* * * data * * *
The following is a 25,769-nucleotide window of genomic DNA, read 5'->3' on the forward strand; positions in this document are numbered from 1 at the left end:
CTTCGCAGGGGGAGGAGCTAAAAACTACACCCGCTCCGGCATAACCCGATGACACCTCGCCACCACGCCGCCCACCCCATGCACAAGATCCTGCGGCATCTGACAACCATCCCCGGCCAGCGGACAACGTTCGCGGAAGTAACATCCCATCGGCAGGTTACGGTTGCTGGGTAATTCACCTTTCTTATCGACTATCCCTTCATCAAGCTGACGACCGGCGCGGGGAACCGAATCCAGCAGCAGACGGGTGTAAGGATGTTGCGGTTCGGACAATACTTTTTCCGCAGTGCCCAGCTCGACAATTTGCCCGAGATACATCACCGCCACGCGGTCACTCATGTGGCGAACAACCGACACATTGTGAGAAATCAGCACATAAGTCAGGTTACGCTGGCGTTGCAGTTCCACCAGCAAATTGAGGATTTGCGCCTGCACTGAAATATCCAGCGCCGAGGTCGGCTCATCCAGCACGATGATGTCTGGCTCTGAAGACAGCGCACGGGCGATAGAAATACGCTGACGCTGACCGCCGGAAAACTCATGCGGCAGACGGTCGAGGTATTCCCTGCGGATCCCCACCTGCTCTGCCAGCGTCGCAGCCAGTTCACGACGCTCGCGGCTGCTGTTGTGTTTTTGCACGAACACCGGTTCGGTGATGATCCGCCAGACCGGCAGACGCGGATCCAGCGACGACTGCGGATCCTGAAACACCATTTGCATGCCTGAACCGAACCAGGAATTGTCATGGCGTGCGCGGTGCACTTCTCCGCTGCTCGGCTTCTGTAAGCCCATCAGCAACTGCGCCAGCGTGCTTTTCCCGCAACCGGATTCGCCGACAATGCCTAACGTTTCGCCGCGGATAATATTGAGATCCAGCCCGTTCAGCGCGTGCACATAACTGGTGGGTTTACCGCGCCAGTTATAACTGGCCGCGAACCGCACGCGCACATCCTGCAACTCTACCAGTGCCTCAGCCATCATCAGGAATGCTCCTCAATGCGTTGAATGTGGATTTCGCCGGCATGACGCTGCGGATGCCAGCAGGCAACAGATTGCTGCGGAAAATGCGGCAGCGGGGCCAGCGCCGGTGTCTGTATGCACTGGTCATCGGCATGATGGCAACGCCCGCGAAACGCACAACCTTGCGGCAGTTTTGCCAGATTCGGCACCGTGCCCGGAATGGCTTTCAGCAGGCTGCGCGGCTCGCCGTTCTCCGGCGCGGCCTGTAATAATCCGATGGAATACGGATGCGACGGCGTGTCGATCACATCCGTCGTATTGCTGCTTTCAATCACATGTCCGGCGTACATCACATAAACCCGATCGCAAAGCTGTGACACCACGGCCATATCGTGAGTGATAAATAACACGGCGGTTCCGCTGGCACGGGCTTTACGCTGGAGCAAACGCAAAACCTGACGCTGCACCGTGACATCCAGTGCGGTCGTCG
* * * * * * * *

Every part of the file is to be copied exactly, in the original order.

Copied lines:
The following is a 25,769-nucleotide window of genomic DNA, read 5'->3' on the forward strand; positions in this document are numbered from 1 at the left end:
CTTCGCAGGGGGAGGAGCTAAAAACTACACCCGCTCCGGCATAACCCGATGACACCTCGCCACCACGCCGCCCACCCCATGCACAAGATCCTGCGGCATCTGACAACCATCCCCGGCCAGCGGACAACGTTCGCGGAAGTAACATCCCATCGGCAGGTTACGGTTGCTGGGTAATTCACCTTTCTTATCGACTATCCCTTCATCAAGCTGACGACCGGCGCGGGGAACCGAATCCAGCAGCAGACGGGTGTAAGGATGTTGCGGTTCGGACAATACTTTTTCCGCAGTGCCCAGCTCGACAATTTGCCCGAGATACATCACCGCCACGCGGTCACTCATGTGGCGAACAACCGACACATTGTGAGAAATCAGCACATAAGTCAGGTTACGCTGGCGTTGCAGTTCCACCAGCAAATTGAGGATTTGCGCCTGCACTGAAATATCCAGCGCCGAGGTCGGCTCATCCAGCACGATGATGTCTGGCTCTGAAGACAGCGCACGGGCGATAGAAATACGCTGACGCTGACCGCCGGAAAACTCATGCGGCAGACGGTCGAGGTATTCCCTGCGGATCCCCACCTGCTCTGCCAGCGTCGCAGCCAGTTCACGACGCTCGCGGCTGCTGTTGTGTTTTTGCACGAACACCGGTTCGGTGATGATCCGCCAGACCGGCAGACGCGGATCCAGCGACGACTGCGGATCCTGAAACACCATTTGCATGCCTGAACCGAACCAGGAATTGTCATGGCGTGCGCGGTGCACTTCTCCGCTGCTCGGCTTCTGTAAGCCCATCAGCAACTGCGCCAGCGTGCTTTTCCCGCAACCGGATTCGCCGACAATGCCTAACGTTTCGCCGCGGATAATATTGAGATCCAGCCCGTTCAGCGCGTGCACATAACTGGTGGGTTTACCGCGCCAGTTATAACTGGCCGCGAACCGCACGCGCACATCCTGCAACTCTACCAGTGCCTCAGCCATCATCAGGAATGCTCCTCAATGCGTTGAATGTGGATTTCGCCGGCATGACGCTGCGGATGCCAGCAGGCAACAGATTGCTGCGGAAAATGCGGCAGCGGGGCCAGCGCCGGTGTCTGTATGCACTGGTCATCGGCATGATGGCAACGCCCGCGAAACGCACAACCTTGCGGCAGTTTTGCCAGATTCGGCACCGTGCCCGGAATGGCTTTCAGCAGGCTGCGCGGCTCGCCGTTCTCCGGCGCGGCCTGTAATAATCCGATGGAATACGGATGCGACGGCGTGTCGATCACATCCGTCGTATTGCTGCTTTCAATCACATGTCCGGCGTACATCACATAAACCCGATCGCAAAGCTGTGACACCACGGCCATATCGTGAGTGATAAATAACACGGCGGTTCCGCTGGCACGGGCTTTACGCTGGAGCAAACGCAAAACCTGACGCTGCACCGTGACATCCAGTGCGGTCGTCG